January 10, 2005

The College Monopoly

Becker and Posner present their usual lucid comments, this time on the economics of student loans, in particular the effect on interest rates of making defaulted loans difficult to discharge in bankruptcy.

Another effect of subsidizing students through government scholarships and loans is determined by the fact that entry into the college market is limited by the capital costs and by accreditation, whose requirements are often arbitrary. The experience of Western State law school in Orange County with ABA accreditation is an example.

The colleges compound the problem by acting in restraint of trade. The NCAA, for example, conspires to forbid payment of salaries to student athletes, who are an enormous profit center and mostly don't graduate.

The result of subsidies to students, then, is to enable the colleges and universities to raise tuition and fees for all students. General subsidies may increase tuition costs for students as a whole.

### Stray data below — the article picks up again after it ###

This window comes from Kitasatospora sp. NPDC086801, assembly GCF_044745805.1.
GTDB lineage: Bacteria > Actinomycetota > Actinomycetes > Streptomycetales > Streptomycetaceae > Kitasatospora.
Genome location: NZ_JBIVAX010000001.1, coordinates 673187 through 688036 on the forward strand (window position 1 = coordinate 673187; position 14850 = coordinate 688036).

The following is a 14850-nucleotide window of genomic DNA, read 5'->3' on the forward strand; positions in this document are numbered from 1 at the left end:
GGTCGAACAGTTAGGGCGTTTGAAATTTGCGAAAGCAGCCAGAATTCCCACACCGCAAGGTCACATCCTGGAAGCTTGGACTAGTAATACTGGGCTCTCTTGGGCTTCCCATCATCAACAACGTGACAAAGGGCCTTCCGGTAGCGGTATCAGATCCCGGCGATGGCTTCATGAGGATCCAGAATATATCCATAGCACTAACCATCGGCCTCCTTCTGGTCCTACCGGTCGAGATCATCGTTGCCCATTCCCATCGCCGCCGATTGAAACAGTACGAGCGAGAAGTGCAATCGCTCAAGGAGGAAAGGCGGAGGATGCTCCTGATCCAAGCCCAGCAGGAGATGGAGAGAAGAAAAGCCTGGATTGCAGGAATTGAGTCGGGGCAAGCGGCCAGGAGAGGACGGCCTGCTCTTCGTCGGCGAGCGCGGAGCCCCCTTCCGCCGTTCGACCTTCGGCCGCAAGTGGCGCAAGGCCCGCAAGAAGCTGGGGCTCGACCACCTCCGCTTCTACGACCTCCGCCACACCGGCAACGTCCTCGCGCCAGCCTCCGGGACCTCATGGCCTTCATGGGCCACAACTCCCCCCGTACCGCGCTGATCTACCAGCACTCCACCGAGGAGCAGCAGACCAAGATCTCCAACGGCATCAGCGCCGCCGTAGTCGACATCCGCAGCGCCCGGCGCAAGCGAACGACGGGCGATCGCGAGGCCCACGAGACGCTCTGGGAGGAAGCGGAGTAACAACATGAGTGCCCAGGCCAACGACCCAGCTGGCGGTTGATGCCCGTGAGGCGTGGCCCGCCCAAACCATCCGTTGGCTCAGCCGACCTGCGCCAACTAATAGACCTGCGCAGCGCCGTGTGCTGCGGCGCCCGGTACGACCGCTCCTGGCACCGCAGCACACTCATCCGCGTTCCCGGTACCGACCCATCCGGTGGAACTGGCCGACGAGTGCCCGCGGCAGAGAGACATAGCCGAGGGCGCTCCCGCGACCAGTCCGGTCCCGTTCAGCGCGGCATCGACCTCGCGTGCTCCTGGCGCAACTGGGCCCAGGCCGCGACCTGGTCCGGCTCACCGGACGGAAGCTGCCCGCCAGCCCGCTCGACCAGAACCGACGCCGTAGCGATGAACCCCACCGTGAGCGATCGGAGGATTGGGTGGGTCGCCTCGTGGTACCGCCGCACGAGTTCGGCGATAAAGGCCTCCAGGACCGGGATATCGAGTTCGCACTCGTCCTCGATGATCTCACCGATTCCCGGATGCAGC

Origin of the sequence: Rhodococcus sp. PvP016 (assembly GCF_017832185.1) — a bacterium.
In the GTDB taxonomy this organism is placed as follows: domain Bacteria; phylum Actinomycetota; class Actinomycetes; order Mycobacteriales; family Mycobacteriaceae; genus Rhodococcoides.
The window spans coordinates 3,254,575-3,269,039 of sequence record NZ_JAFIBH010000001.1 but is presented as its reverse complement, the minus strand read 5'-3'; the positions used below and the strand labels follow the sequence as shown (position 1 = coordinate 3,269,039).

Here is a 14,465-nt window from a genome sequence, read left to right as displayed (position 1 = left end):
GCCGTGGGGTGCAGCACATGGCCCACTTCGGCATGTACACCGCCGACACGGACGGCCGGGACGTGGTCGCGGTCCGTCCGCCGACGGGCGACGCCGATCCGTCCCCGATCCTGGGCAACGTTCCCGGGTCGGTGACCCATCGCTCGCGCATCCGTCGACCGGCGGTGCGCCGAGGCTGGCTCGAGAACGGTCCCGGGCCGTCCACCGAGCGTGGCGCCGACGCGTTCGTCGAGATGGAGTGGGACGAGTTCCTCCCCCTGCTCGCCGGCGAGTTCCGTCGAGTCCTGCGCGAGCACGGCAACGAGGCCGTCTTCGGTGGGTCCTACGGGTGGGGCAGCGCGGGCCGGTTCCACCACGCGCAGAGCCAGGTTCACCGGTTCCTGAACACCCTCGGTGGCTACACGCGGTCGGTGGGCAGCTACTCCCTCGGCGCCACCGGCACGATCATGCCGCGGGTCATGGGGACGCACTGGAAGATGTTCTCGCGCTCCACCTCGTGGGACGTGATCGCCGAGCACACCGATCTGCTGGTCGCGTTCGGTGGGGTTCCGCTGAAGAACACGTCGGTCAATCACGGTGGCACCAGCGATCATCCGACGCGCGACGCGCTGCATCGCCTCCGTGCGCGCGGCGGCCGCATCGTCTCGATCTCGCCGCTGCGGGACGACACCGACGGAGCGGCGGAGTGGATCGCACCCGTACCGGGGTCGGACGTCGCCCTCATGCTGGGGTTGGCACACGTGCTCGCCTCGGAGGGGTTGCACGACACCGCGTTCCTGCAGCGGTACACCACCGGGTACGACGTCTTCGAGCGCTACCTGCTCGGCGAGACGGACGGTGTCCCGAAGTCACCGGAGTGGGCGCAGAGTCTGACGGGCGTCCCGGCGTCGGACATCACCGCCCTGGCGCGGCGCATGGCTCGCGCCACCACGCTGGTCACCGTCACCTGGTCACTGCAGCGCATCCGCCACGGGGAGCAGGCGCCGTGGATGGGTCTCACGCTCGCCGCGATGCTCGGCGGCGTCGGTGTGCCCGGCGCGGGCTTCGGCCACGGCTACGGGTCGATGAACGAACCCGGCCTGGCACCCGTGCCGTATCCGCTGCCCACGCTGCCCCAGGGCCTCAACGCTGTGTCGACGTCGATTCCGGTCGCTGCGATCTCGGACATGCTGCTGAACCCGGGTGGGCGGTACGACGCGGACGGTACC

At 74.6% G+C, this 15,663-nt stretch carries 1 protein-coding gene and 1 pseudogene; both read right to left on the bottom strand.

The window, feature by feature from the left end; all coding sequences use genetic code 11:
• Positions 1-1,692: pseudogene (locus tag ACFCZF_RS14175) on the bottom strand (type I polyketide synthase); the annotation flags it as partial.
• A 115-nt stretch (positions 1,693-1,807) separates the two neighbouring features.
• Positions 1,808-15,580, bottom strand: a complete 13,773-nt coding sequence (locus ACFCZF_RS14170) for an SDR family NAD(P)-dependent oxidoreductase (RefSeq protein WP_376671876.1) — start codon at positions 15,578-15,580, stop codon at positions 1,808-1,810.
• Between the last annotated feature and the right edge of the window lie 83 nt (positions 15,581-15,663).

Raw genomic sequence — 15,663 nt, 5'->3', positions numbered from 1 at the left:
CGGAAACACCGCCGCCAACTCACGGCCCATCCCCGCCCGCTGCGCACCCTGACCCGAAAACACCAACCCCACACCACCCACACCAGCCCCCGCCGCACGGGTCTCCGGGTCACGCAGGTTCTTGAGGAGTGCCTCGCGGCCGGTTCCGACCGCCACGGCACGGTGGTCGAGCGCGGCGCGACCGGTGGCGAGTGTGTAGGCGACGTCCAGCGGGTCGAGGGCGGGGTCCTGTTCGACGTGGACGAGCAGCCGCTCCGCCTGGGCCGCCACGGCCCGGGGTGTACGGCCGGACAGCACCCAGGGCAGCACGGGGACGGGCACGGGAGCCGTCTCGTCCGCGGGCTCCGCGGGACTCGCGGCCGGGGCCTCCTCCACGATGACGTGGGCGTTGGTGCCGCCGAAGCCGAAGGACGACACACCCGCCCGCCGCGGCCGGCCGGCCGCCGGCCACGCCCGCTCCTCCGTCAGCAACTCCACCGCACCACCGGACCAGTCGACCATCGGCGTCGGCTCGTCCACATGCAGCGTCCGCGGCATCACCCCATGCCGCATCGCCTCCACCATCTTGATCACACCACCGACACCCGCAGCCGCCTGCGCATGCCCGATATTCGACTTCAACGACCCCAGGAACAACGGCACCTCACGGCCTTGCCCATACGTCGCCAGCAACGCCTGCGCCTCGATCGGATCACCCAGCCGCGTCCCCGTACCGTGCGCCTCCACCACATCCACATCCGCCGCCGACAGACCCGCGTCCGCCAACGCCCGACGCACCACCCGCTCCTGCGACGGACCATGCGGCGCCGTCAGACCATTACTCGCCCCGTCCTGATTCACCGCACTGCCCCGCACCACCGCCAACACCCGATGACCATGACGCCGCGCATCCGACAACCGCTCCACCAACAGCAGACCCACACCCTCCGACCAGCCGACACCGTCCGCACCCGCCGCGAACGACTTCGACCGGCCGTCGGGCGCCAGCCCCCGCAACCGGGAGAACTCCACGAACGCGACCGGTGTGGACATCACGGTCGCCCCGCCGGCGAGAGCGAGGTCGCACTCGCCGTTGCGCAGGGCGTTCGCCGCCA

Although colleges and universities have their merits, they are much too powerful, and are more and more politically and culturally monolithic, verging on indoctrination. Too many people go to college. Degrees are often required as credentials where they are not needed. We would do better to embark on vigorous antitrust enforcement against colleges, reduce the occupations for which a degree is required, and encourage alternate training programs such as apprenticeships.

And so, send your kids to trucking school.

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